A FLOWER shop owner was bowled over by Labour’s Ed Balls yesterday and gave him a red rose to wear in his lapel.

Sandra Riley, of The Flower Box in Chester’s Forum Shopping Centre, described the shadow chancellor as “lovely” and vowed to vote for his party.

Mr Balls swept into the city in support of parliamentary candidate Chris Matheson as the final week of campaigning got under way ahead of next Thursday’s General Election.

On a trip to the market, he told Mrs Riley: “I will cut your business rates and make sure more people walking through here are feeling better off with money in their pockets.”

A beaming Mrs Riley then told the Leader: “I believe him and I think he’ll do his best for us. He seems lovely. I’m giving him a red rose.”

Mr Balls, who made sure he returned to pick up his red rose after a tour of the market, then met owners of small businesses in the Watergate Deli in Watergate Street.

Asked by this newspaper how he intended to protect small businesses from the influx of supermarkets and large retailers, he said it was important to limit big out-of-town stores to ensure the city centre could flourish.

“You’ve got to limit supermarkets building big out-of-town developments that suck business from the high street,” he said.

“Shoppers go looking for different kinds of experiences. More and more people are wanting to go to their local butchers or bakery.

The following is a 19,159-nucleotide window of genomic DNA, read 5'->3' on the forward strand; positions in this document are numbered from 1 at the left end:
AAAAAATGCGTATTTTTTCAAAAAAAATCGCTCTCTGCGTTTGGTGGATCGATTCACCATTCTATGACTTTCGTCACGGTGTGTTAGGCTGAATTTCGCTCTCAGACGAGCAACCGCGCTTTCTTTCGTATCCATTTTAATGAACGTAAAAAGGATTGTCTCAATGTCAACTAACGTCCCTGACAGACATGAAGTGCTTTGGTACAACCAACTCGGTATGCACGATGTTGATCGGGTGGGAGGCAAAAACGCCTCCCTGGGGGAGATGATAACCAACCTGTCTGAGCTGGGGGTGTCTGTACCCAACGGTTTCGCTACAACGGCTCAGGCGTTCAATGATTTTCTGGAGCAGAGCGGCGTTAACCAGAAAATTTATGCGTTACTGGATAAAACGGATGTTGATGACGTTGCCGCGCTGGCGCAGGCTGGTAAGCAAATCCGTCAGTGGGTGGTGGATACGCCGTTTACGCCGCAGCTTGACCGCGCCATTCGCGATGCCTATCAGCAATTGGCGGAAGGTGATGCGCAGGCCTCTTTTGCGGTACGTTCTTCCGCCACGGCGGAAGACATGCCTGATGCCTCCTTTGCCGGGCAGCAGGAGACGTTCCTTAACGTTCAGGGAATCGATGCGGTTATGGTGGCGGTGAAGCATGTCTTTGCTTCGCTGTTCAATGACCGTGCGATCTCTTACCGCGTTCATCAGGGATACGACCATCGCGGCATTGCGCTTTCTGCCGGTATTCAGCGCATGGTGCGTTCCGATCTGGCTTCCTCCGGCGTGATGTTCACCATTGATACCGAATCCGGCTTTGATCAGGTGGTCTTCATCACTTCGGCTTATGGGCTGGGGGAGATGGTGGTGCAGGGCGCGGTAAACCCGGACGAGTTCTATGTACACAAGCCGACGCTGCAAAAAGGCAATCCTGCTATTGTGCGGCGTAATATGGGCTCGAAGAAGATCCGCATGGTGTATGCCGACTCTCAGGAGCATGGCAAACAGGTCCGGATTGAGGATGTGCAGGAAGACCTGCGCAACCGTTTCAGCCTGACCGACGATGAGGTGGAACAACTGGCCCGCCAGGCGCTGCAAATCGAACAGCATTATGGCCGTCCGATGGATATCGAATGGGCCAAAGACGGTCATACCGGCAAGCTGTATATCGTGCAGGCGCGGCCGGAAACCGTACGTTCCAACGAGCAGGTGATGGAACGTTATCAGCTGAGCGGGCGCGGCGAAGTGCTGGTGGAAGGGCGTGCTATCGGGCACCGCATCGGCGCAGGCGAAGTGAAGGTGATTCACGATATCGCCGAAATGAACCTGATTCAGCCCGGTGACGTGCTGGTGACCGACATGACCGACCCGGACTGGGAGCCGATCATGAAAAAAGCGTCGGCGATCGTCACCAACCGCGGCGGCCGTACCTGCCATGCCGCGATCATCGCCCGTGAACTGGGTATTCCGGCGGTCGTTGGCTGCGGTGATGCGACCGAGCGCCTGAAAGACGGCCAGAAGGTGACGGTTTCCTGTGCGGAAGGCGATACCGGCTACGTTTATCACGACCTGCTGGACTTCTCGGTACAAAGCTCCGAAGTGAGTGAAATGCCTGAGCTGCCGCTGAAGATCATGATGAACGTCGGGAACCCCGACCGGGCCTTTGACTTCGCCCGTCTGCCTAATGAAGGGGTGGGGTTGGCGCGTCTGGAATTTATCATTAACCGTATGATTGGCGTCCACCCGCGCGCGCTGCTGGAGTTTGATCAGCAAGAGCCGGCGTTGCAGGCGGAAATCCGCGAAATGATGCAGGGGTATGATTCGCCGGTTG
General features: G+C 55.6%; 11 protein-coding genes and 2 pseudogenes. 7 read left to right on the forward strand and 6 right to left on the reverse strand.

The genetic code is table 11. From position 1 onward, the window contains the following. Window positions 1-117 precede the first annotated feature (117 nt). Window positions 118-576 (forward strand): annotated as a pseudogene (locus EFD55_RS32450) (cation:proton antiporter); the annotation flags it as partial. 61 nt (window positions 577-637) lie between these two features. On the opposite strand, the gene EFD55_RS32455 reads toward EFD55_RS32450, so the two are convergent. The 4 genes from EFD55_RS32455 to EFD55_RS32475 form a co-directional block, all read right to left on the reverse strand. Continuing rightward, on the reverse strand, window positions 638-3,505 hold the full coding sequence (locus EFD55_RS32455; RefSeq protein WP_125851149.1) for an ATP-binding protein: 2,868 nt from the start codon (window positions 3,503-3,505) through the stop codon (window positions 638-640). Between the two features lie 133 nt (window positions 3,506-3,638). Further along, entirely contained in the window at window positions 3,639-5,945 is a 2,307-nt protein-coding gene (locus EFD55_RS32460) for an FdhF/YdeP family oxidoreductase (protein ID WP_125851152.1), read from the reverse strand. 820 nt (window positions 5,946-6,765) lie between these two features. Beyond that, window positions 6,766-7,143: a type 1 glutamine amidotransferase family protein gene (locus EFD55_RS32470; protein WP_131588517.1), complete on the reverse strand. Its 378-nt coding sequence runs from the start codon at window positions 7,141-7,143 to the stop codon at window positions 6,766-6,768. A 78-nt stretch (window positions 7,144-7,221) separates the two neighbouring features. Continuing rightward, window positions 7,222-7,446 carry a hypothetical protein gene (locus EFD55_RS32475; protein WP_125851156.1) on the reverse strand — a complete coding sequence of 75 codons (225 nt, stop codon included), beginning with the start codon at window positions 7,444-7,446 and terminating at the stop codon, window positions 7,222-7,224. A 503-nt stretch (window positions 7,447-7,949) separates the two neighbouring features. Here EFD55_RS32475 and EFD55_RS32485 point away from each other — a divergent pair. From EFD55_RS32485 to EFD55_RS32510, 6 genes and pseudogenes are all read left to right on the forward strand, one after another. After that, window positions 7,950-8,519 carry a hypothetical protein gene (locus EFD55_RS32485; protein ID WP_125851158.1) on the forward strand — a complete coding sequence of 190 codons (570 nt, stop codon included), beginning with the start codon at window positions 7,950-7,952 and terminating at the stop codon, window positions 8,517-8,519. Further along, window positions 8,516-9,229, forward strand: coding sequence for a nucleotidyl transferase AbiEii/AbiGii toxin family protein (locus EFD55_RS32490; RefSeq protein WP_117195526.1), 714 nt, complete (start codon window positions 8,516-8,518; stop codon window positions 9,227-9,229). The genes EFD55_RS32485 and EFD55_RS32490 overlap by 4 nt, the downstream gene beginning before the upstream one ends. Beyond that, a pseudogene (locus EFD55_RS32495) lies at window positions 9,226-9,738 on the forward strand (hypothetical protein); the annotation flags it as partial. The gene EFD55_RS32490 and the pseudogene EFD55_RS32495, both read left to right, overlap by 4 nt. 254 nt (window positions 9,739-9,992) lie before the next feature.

“What you want in a good town centre is diversity, both big shops and the independents. And what you want most of all is to have people with money in their pockets. In the last few years people’s living standards have been really squeezed.”

Mr Matheson echoed Mr Balls’s comments, saying wages in Chester had fallen by an average of £2,000 since 2010.

“It’s about getting money in people’s pockets,” he said.

A Labour government would increase the minimum wage, boost child benefits and impose higher taxes on the richest in society, Mr Balls said.

“We’ve got to get to a world where people’s wages go up faster than their bills,” he said.

Labour’s Better Plan for Small Businesses includes action to tackle late payment, reducing unnecessary regulation and establishing a British Investment Bank to boost lending to small firms.

The party has pledged to lower the tax burden on small businesses with a cut in business rates – worth an average of £400.